The 14 bit data recorded in RAW has much more information about color and luminance than the 8 bit JPG, since each additional bit doubles the data, RAW records a great deal in much finer steps in color or tone. The RAW file allows more extreme rescues or modifications can be performed without degradation of the original file, which is kept intact. Lossless compression of RAW files is just that, it loses none of the information whole reducing the size of the file in the compression process.
So the final presentation media is the determining factor as to whether JPG is good enough. Printing large or with high resolution with a printer and medium that an display the wider dynamic range, RAW is a must for the best quality.
Stan
St Petersburg Russia

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icslowmo

Surprise, US
613 posts

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#13. "RE: Is this the dreaded moire?" | In response to Reply # 0

icslowmo Registered since 01st Jan 2012
Sat 29-Dec-12 05:34 AM | edited Sat 29-Dec-12 05:40 AM by icslowmo

Example of moire' UN-Edited on my D800E 24-70 F2.8 - I find it in clothing:

Sample crop from portrait I took:


Click on image to view larger version



100% crop from his left shoulder area:


Click on image to view larger version



Another example from my 70-200 F2.8:


Click on image to view larger version



Moire' will look more like a rainbow effect if you run into it.... So hope this helps to show what to look for per say.

Chris

Attachment#1 (jpg file)
Attachment#2 (jpg file)
Attachment#3 (jpg file)

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Ed_in_Tucson

Tucson, US
7 posts

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#14. "RE: Is this the dreaded moire?" | In response to Reply # 13

Ed_in_Tucson Registered since 23rd Dec 2012
Sat 29-Dec-12 08:29 PM

Chris, many thanks. I would probably have missed these effects, especially on the shirt. Now I'll look more closely.

Assuming that you wanted to, is there an 'easy' way to eliminate this effect in post-processing?

Thanks,
Ed

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Ed_in_Tucson

Tucson, US
7 posts

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#15. "RE: Is this the dreaded moire?" | In response to Reply # 12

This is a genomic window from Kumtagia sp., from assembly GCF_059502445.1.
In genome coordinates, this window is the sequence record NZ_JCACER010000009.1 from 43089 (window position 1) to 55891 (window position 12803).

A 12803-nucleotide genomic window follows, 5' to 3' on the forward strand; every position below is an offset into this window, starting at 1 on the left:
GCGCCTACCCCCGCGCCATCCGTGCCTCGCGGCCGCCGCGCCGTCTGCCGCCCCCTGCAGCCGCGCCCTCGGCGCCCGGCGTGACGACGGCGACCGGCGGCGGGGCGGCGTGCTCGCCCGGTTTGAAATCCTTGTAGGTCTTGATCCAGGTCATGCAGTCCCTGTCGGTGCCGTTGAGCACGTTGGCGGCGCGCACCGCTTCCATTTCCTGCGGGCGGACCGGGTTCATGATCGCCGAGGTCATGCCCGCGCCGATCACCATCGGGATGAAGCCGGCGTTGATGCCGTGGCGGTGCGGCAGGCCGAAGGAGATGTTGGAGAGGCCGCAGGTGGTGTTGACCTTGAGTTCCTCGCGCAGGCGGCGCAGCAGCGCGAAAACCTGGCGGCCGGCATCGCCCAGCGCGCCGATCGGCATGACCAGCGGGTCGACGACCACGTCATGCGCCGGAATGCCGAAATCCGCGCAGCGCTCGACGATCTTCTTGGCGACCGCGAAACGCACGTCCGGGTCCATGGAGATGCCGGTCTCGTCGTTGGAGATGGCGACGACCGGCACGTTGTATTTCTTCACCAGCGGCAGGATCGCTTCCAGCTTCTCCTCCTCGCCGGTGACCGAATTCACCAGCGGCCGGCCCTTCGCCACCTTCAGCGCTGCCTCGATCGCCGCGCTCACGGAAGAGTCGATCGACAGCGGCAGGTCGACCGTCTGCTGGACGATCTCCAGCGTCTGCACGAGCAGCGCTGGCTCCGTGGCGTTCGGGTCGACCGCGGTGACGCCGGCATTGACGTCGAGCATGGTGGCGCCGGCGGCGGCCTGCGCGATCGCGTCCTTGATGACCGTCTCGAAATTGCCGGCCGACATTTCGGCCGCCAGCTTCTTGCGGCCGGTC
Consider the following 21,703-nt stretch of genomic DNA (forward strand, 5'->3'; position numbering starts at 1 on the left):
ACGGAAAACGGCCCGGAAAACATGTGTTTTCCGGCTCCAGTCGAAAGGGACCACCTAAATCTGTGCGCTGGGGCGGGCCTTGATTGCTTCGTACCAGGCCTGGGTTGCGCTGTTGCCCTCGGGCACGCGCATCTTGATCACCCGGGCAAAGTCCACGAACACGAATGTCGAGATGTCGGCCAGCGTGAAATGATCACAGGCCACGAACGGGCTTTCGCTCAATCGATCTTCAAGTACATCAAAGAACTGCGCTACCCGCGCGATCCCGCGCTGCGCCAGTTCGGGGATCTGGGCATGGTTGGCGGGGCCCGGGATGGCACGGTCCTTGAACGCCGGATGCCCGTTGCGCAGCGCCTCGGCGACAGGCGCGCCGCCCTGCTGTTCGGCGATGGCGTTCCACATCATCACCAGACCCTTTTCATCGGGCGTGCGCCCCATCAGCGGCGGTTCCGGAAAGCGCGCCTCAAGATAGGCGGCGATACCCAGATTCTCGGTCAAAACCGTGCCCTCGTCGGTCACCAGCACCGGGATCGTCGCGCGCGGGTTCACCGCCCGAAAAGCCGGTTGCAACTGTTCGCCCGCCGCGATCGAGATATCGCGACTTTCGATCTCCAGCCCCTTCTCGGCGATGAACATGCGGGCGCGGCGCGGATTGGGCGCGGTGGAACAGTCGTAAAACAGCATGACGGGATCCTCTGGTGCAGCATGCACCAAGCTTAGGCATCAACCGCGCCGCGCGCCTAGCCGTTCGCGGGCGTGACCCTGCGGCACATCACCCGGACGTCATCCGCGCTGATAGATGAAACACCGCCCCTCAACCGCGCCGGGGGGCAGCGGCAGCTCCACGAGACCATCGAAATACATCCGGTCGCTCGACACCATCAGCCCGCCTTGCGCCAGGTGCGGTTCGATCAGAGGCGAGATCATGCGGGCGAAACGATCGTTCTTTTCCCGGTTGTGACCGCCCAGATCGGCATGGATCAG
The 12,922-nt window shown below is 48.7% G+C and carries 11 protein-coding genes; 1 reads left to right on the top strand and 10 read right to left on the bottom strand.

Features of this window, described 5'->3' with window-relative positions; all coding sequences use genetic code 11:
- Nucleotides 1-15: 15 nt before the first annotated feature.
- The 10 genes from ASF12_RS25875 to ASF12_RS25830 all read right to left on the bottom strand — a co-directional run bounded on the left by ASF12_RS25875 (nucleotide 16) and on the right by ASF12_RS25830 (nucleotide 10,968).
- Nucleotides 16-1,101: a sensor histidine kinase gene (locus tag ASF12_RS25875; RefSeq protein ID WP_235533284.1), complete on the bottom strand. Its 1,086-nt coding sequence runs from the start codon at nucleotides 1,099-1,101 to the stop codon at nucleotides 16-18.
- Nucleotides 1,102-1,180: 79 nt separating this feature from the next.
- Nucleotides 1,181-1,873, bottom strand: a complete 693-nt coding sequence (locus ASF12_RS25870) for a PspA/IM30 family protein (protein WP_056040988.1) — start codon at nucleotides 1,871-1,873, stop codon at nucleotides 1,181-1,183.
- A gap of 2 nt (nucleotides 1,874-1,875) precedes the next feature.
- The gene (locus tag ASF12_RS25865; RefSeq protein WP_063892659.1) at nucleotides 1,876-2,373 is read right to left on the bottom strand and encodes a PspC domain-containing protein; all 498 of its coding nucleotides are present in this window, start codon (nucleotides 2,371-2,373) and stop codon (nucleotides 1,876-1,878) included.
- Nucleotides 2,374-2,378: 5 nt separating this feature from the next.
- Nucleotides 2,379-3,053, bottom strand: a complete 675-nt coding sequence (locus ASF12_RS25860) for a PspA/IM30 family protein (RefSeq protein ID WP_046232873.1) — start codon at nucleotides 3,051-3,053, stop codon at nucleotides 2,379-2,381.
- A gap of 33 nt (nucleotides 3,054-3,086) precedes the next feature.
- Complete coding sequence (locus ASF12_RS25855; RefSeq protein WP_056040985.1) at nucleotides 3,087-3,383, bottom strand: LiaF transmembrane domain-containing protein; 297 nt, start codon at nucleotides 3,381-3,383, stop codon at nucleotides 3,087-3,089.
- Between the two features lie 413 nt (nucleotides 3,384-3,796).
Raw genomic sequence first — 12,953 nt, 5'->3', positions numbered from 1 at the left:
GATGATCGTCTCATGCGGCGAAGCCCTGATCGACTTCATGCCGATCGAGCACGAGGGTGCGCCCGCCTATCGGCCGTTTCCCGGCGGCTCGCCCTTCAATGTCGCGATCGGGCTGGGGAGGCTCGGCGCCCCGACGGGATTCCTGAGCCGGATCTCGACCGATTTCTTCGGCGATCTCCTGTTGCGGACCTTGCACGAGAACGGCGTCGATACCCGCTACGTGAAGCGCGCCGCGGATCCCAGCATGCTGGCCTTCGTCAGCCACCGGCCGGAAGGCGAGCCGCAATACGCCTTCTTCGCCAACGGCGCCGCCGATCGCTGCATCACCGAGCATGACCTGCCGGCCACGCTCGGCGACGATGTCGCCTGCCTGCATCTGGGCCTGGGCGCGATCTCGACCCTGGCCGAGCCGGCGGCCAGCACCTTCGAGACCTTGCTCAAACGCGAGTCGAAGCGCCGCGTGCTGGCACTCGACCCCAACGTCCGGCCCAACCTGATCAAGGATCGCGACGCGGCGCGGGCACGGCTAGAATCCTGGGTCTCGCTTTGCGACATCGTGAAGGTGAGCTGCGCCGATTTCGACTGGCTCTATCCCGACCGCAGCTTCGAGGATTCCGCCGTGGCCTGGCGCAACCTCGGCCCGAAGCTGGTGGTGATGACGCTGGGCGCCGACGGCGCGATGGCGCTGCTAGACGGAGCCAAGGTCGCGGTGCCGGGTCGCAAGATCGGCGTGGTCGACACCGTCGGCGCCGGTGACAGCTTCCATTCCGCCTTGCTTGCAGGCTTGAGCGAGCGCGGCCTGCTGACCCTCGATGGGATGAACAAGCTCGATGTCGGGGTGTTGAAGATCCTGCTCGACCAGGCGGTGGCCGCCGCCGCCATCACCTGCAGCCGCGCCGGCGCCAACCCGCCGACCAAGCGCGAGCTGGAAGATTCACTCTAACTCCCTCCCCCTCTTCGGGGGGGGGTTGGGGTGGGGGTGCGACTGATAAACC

Ed_in_Tucson Registered since 23rd Dec 2012
Sat 29-Dec-12 08:35 PM

Stan,

Thanks for your reply. I will tell you that I'm comparing jpeg and RAW on a high-resolution, color corrected monitor. And zooming in to the pixel level I just can't tell the difference in sharpness between them.

However I understand what you're saying, and I've decided to always shoot jpeg+RAW, even though I don't yet know how to extract the maximum benefit from RAW. But that should be an interesting journey of discovery.

Regards,
Ed

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icslowmo

Surprise, US
613 posts

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#16. "RE: Is this the dreaded moire?" | In response to Reply # 14

icslowmo Registered since 01st Jan 2012
Tue 01-Jan-13 03:08 AM

LR4.3 has a brush to remove the color moire' but it doesn't removed the pattern that is left behind in the shirt. There is a website that has a video that walks you though completely removing moire' in Photoshop but I haven't tried it to see if it works for me. Found it here:

http://vimeo.com/23508129

For me the color pattern is really the main thing that I am worried about as these patterns are very small in these example images and wouldn't likely be noticed by the average person that doesn't know that it's an "issue" per say.

Chris

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G